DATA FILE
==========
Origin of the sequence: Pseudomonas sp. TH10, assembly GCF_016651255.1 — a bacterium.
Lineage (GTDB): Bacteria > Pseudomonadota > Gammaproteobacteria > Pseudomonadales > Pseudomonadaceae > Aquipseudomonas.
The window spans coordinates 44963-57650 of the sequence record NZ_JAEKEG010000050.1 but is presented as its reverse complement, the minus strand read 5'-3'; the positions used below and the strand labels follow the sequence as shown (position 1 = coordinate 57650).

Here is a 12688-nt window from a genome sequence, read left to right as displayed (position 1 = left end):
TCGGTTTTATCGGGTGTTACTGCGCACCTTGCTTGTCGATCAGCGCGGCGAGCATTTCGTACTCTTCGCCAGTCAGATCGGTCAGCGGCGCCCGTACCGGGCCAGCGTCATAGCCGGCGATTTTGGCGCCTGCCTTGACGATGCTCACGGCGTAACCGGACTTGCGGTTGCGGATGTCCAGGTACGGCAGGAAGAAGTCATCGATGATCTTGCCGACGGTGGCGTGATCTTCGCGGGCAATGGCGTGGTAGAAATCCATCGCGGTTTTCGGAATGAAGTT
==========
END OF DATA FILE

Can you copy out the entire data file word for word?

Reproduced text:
Origin of the sequence: Pseudomonas sp. TH10, assembly GCF_016651255.1 — a bacterium.
Lineage (GTDB): Bacteria > Pseudomonadota > Gammaproteobacteria > Pseudomonadales > Pseudomonadaceae > Aquipseudomonas.
The window spans coordinates 44963-57650 of the sequence record NZ_JAEKEG010000050.1 but is presented as its reverse complement, the minus strand read 5'-3'; the positions used below and the strand labels follow the sequence as shown (position 1 = coordinate 57650).

Here is a 12688-nt window from a genome sequence, read left to right as displayed (position 1 = left end):
TCGGTTTTATCGGGTGTTACTGCGCACCTTGCTTGTCGATCAGCGCGGCGAGCATTTCGTACTCTTCGCCAGTCAGATCGGTCAGCGGCGCCCGTACCGGGCCAGCGTCATAGCCGGCGATTTTGGCGCCTGCCTTGACGATGCTCACGGCGTAACCGGACTTGCGGTTGCGGATGTCCAGGTACGGCAGGAAGAAGTCATCGATGATCTTGCCGACGGTGGCGTGATCTTCGCGGGCAATGGCGTGGTAGAAATCCATCGCGGTTTTCGGAATGAAGTT